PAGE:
06/14/2007

**Chapter 1 PRECALCULUS REVIEW
** 1.1 Real Numbers, Functions, and Graphs

1.2 Linear and Quadratic Functions

1.3 The Basic Classes of Functions

1.4 Trigonometric Functions

1.5 Technology: Calculators and Computers

2.2 Limits: A Numerical and Graphical Approach

2.3 Basic Limit Laws

2.4 Limits and Continuity

2.5 Evaluating Limits Algebraically

2.6 Trigonometric Limits

2.7 Intermediate Value Theorem

2.8 The Formal Definition of a Limit

3.2 The Derivative as a Function

3.3 Product and Quotient Rules

3.4 Rates of Change

3.5 Higher Derivatives

3.6 Trigonometric Functions

3.7 The Chain Rule

3.8 Implicit Differentiation

3.9 Related Rates

4.2 Extreme Values

4.3 The Mean Value Theorem and Monotonicity

4.4 The Shape of a Graph

4.5 Graph Sketching and Asymptotes

4.6 Applied Optimization

4.7 Newton’s Method

4.8 Antiderivatives

5.2 The Definite Integral

5.3 The Fundamental Theorem of Calculus, Part I

5.4 The Fundamental Theorem of Calculus, Part II

5.5 Net or Total Change as the Integral of a Rate

5.6 Substitution Method

6.2 Setting Up Integrals: Volume, Density, Average Value

6.3 Volumes of Revolution

6.4 The Method of Cylindrical Shells

6.5 Work and Energy

7.2 Inverse Functions

7.3 Logarithms and their Derivatives

7.4 Exponential Growth and Decay

7.5 Compound Interest and Present Value

7.6 Models Involving y’= k(y-b)

7.7 L’Hoˆpital’s Rule

7.8 Inverse Trigonometric Functions

7.9 Hyperbolic Functions

8.2 Integration by Parts

8.3 Trigonometric Integrals

8.4 Trigonometric Substitution

8.5 The Method of Partial Fractions

8.6 Improper Integrals

9.2 Fluid Pressure and Force

9.3 Center of Mass

9.4 Taylor Polynomials

10.2 Graphical and Numerical Methods

10.3 The Logistic Equation

10.4 First-Order Linear Equations

11.2 Summing an Infinite Series

11.3 Convergence of Series with Positive Terms

11.4 Absolute and Conditional Convergence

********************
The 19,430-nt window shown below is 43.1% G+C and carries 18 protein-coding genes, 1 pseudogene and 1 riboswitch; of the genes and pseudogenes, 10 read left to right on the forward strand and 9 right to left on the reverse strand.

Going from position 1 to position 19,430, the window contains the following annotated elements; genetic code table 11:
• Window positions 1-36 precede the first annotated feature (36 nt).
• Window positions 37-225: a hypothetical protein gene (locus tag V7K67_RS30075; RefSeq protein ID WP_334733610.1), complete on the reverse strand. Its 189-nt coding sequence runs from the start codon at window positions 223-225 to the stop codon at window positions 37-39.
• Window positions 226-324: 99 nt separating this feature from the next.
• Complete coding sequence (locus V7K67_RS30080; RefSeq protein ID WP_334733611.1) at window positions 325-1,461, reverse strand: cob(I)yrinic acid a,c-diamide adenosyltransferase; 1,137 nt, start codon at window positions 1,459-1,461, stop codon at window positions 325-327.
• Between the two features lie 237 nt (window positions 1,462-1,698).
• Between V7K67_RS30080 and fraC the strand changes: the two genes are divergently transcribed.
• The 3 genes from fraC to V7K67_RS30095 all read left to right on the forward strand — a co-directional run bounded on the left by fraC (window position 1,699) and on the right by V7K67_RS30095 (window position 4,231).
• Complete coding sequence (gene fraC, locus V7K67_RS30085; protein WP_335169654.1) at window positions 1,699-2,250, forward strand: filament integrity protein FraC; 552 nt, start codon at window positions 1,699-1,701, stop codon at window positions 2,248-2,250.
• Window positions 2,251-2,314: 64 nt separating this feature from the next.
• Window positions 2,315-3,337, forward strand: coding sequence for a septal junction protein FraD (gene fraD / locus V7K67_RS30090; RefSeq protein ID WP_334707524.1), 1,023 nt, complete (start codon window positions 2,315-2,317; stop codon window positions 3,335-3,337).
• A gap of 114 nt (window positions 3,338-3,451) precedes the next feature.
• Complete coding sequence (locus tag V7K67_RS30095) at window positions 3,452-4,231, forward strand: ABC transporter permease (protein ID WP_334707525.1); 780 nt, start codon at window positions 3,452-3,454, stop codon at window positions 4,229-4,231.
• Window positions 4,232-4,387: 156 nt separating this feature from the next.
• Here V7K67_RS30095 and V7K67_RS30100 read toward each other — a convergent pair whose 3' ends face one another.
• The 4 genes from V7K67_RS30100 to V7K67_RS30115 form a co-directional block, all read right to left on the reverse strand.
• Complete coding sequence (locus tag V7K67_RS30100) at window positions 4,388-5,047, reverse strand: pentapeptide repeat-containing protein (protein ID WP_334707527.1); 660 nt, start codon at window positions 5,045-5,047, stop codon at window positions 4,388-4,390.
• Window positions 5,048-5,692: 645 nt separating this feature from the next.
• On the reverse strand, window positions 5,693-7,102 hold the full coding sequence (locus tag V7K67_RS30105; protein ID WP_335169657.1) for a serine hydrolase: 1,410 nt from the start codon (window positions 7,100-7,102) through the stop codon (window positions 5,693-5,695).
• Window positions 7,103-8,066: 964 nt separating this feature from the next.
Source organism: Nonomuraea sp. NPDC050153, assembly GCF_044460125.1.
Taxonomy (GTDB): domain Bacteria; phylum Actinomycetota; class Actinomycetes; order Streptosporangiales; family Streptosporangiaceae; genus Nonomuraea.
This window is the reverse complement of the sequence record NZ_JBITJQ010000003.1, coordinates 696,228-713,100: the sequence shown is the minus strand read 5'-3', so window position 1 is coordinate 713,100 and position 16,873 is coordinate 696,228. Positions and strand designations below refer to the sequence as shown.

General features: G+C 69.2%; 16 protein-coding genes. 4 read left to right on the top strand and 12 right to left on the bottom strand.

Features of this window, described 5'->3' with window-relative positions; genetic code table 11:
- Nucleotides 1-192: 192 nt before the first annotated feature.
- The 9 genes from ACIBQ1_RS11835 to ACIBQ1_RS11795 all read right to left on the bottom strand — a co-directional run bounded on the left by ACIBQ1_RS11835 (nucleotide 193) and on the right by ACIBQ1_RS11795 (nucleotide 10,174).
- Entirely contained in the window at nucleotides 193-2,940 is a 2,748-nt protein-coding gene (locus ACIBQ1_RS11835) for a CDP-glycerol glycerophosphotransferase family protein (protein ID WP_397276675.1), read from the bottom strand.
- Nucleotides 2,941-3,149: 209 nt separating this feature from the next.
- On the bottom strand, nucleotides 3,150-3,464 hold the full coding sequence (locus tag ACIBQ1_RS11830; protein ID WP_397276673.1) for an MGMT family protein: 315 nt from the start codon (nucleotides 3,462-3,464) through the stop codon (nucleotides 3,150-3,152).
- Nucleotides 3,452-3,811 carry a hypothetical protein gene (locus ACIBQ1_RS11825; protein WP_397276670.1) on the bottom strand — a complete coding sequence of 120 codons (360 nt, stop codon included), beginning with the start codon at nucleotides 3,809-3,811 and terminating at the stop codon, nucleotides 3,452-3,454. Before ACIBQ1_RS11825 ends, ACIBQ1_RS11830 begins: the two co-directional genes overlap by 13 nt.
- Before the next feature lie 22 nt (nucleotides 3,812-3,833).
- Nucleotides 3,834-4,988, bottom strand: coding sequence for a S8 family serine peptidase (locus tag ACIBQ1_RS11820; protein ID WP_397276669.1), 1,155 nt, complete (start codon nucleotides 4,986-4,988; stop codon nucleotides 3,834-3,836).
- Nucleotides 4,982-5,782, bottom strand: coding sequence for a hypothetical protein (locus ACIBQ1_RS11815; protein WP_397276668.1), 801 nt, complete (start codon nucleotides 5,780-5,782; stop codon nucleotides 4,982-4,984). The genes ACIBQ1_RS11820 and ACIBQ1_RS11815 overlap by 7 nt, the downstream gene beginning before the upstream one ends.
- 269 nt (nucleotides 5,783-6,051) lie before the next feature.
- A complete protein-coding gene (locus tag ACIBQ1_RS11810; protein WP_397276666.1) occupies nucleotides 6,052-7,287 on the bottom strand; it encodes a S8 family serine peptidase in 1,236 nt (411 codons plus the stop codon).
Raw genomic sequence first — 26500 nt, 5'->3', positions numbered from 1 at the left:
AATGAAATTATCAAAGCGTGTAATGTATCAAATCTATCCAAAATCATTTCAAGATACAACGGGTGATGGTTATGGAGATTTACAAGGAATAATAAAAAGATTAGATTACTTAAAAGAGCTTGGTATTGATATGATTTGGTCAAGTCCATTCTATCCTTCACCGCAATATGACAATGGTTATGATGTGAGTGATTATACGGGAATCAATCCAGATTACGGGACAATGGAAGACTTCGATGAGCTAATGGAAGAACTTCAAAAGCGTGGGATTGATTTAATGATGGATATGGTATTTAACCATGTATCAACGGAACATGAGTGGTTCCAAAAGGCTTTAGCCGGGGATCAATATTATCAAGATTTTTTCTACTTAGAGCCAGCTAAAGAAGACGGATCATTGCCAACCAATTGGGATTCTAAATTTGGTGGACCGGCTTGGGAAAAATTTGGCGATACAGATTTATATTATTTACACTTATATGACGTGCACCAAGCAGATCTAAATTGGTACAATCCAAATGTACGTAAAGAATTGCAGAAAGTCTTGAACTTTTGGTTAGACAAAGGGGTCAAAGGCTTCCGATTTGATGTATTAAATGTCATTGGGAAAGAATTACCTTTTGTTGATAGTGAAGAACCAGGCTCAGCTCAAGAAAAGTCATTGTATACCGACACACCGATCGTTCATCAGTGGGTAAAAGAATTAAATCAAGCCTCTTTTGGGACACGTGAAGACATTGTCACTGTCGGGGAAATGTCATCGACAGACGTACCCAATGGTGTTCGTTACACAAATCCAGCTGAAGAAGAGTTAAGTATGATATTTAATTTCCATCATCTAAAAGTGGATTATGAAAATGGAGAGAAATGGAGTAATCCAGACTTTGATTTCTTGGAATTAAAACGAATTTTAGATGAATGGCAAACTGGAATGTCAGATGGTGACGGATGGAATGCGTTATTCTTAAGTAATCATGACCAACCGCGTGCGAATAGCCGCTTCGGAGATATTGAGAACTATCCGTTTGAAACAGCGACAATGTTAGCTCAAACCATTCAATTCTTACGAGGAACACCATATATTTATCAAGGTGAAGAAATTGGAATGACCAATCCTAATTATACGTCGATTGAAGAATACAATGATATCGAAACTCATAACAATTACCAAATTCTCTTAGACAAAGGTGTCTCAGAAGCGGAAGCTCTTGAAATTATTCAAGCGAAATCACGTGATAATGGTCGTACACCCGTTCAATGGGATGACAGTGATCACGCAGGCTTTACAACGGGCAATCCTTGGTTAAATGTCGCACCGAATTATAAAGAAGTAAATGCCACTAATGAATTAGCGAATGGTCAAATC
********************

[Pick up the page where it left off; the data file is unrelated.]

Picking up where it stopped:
11.5 The Ratio and Root Tests

11.6 Power Series

11.7 Taylor Series

12.2 Arc Length and Speed

12.3 Polar Coordinates

12.4 Area and Arc Length in Polar Coordinates

12.5 Conic Sections

13.2 Vectors in Three Dimensions

13.3 Dot Product and the Angle Between Two Vectors

13.4 The Cross Product

13.5 Planes in Three-Space

13.6 Survey of Quadric Surfaces

13.7 Cylindrical and Spherical Coordinates

14.2 Calculus of Vector-Valued Functions

14.3 Arc Length and Speed

14.4 Curvature

14.5 Motion in Three-Space

14.6 Planetary Motion According to Kepler and Newton

15.2 Limits and Continuity in Several Variables

15.3 Partial Derivatives

15.4 Differentiability, Linear Approximation,and Tangent Planes

15.5 The Gradient and Directional Derivatives

15.6 The Chain Rule

15.7 Optimization in Several Variables

15.8 Lagrange Multipliers: Optimizing with a Constraint

16.2 Double Integrals over More General Regions

16.3 Triple Integrals

16.4 Integration in Polar, Cylindrical, and Spherical Coordinates

16.5 Change of Variables

17.2 Line Integrals

17.3 Conservative Vector Fields

17.4 Parametrized Surfaces and Surface Integrals

17.5 Surface Integrals of Vector Fields

18.2 Stokes’ Theorem

18.3 Divergence Theorem

B. Properties of Real Numbers C. Mathematical Induction

and the BinomialTheorem D. Additional Proofs of Theorems

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Thursday, June 14, 2007